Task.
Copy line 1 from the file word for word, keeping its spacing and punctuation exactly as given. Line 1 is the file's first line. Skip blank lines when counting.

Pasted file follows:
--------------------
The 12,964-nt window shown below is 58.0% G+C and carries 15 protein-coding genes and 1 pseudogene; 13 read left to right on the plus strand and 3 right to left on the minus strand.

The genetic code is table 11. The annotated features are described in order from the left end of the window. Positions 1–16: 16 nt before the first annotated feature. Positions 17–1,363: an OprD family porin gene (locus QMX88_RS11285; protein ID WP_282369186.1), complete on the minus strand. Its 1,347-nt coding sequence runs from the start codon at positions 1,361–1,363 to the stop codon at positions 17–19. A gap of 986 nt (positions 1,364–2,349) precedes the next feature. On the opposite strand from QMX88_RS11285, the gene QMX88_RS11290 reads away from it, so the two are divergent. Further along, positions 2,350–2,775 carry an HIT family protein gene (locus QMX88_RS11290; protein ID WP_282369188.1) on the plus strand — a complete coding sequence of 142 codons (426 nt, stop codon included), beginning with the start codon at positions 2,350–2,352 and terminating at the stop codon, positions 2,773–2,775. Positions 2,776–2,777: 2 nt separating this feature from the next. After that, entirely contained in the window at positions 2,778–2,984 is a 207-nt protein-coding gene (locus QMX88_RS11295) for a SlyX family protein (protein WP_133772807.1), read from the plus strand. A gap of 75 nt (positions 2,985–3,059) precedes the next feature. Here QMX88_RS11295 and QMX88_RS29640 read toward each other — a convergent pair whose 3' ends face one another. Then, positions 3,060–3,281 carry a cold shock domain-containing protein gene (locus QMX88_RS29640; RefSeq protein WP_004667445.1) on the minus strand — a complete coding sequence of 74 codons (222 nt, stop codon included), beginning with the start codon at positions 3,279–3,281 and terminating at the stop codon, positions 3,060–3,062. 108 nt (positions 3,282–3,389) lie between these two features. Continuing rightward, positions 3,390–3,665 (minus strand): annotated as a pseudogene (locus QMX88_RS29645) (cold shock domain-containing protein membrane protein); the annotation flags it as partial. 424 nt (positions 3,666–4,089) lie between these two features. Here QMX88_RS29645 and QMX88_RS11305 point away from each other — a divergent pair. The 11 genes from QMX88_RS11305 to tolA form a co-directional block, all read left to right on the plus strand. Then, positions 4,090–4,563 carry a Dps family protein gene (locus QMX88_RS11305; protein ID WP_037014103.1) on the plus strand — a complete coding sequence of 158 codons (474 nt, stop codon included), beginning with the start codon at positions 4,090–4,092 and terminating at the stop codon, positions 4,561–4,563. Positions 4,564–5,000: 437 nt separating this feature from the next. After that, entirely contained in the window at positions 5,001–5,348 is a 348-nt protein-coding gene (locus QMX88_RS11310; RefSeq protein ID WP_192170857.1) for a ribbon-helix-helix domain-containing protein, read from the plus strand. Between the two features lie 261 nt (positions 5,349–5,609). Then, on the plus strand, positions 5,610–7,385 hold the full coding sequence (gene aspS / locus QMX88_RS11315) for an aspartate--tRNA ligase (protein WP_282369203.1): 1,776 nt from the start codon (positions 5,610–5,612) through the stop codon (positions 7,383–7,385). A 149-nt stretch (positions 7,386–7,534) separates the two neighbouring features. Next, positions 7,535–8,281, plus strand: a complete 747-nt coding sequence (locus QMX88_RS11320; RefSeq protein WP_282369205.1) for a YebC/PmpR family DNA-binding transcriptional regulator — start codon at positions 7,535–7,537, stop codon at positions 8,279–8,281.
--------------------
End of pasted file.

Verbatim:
The 12,964-nt window shown below is 58.0% G+C and carries 15 protein-coding genes and 1 pseudogene; 13 read left to right on the plus strand and 3 right to left on the minus strand.